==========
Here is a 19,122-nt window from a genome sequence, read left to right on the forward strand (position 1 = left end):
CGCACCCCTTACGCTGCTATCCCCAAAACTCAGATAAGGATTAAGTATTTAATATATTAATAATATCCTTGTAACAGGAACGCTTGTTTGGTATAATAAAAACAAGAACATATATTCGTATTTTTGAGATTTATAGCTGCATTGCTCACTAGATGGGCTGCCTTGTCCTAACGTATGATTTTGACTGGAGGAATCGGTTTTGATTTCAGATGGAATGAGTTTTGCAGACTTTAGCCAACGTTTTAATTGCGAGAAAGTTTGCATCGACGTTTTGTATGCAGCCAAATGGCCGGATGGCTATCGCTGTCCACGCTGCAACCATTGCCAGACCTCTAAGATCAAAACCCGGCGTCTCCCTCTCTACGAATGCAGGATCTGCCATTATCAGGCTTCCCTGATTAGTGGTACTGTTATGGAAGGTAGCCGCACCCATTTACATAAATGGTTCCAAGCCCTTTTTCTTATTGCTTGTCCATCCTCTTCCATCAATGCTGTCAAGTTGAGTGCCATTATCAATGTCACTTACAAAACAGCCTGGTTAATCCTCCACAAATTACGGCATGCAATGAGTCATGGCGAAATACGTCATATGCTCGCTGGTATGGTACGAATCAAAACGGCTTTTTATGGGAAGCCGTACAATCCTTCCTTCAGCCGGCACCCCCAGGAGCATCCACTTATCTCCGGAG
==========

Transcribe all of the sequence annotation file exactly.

Here is a 19,122-nt window from a genome sequence, read left to right on the forward strand (position 1 = left end):
CGCACCCCTTACGCTGCTATCCCCAAAACTCAGATAAGGATTAAGTATTTAATATATTAATAATATCCTTGTAACAGGAACGCTTGTTTGGTATAATAAAAACAAGAACATATATTCGTATTTTTGAGATTTATAGCTGCATTGCTCACTAGATGGGCTGCCTTGTCCTAACGTATGATTTTGACTGGAGGAATCGGTTTTGATTTCAGATGGAATGAGTTTTGCAGACTTTAGCCAACGTTTTAATTGCGAGAAAGTTTGCATCGACGTTTTGTATGCAGCCAAATGGCCGGATGGCTATCGCTGTCCACGCTGCAACCATTGCCAGACCTCTAAGATCAAAACCCGGCGTCTCCCTCTCTACGAATGCAGGATCTGCCATTATCAGGCTTCCCTGATTAGTGGTACTGTTATGGAAGGTAGCCGCACCCATTTACATAAATGGTTCCAAGCCCTTTTTCTTATTGCTTGTCCATCCTCTTCCATCAATGCTGTCAAGTTGAGTGCCATTATCAATGTCACTTACAAAACAGCCTGGTTAATCCTCCACAAATTACGGCATGCAATGAGTCATGGCGAAATACGTCATATGCTCGCTGGTATGGTACGAATCAAAACGGCTTTTTATGGGAAGCCGTACAATCCTTCCTTCAGCCGGCACCCCCAGGAGCATCCACTTATCTCCGGAG